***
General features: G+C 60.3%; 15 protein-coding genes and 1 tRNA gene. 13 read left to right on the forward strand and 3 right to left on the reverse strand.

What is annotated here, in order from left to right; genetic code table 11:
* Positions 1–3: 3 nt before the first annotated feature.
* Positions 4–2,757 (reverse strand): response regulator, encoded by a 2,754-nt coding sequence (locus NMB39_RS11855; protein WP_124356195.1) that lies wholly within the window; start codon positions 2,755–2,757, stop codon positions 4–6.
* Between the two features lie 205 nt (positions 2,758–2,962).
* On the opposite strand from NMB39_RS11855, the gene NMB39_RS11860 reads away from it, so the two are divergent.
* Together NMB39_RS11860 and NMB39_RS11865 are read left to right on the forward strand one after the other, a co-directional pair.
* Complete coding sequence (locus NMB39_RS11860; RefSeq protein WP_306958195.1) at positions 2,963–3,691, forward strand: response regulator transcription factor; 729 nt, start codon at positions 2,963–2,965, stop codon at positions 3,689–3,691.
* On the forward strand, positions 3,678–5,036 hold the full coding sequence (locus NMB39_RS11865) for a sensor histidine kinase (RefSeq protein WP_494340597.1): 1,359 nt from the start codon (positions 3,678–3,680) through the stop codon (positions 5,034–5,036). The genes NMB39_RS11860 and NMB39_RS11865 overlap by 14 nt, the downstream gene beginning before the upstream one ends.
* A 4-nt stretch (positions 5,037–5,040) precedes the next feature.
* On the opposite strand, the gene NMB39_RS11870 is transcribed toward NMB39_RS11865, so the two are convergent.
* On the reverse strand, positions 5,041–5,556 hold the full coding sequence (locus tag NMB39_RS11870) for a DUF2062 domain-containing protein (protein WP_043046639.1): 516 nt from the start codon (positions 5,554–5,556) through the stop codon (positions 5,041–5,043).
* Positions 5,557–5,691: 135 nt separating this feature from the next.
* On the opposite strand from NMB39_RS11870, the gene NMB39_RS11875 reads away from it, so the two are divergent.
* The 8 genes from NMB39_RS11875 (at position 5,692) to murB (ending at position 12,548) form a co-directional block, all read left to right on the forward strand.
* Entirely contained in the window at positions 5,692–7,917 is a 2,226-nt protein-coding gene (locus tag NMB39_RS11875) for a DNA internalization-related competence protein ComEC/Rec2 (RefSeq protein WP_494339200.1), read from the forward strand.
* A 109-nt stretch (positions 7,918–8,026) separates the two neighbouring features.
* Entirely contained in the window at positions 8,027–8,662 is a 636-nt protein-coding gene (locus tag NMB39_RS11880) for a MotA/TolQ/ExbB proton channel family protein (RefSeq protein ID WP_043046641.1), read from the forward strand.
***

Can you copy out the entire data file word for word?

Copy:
General features: G+C 60.3%; 15 protein-coding genes and 1 tRNA gene. 13 read left to right on the forward strand and 3 right to left on the reverse strand.

What is annotated here, in order from left to right; genetic code table 11:
* Positions 1–3: 3 nt before the first annotated feature.
* Positions 4–2,757 (reverse strand): response regulator, encoded by a 2,754-nt coding sequence (locus NMB39_RS11855; protein WP_124356195.1) that lies wholly within the window; start codon positions 2,755–2,757, stop codon positions 4–6.
* Between the two features lie 205 nt (positions 2,758–2,962).
* On the opposite strand from NMB39_RS11855, the gene NMB39_RS11860 reads away from it, so the two are divergent.
* Together NMB39_RS11860 and NMB39_RS11865 are read left to right on the forward strand one after the other, a co-directional pair.
* Complete coding sequence (locus NMB39_RS11860; RefSeq protein WP_306958195.1) at positions 2,963–3,691, forward strand: response regulator transcription factor; 729 nt, start codon at positions 2,963–2,965, stop codon at positions 3,689–3,691.
* On the forward strand, positions 3,678–5,036 hold the full coding sequence (locus NMB39_RS11865) for a sensor histidine kinase (RefSeq protein WP_494340597.1): 1,359 nt from the start codon (positions 3,678–3,680) through the stop codon (positions 5,034–5,036). The genes NMB39_RS11860 and NMB39_RS11865 overlap by 14 nt, the downstream gene beginning before the upstream one ends.
* A 4-nt stretch (positions 5,037–5,040) precedes the next feature.
* On the opposite strand, the gene NMB39_RS11870 is transcribed toward NMB39_RS11865, so the two are convergent.
* On the reverse strand, positions 5,041–5,556 hold the full coding sequence (locus tag NMB39_RS11870) for a DUF2062 domain-containing protein (protein WP_043046639.1): 516 nt from the start codon (positions 5,554–5,556) through the stop codon (positions 5,041–5,043).
* Positions 5,557–5,691: 135 nt separating this feature from the next.
* On the opposite strand from NMB39_RS11870, the gene NMB39_RS11875 reads away from it, so the two are divergent.
* The 8 genes from NMB39_RS11875 (at position 5,692) to murB (ending at position 12,548) form a co-directional block, all read left to right on the forward strand.
* Entirely contained in the window at positions 5,692–7,917 is a 2,226-nt protein-coding gene (locus tag NMB39_RS11875) for a DNA internalization-related competence protein ComEC/Rec2 (RefSeq protein WP_494339200.1), read from the forward strand.
* A 109-nt stretch (positions 7,918–8,026) separates the two neighbouring features.
* Entirely contained in the window at positions 8,027–8,662 is a 636-nt protein-coding gene (locus tag NMB39_RS11880) for a MotA/TolQ/ExbB proton channel family protein (RefSeq protein ID WP_043046641.1), read from the forward strand.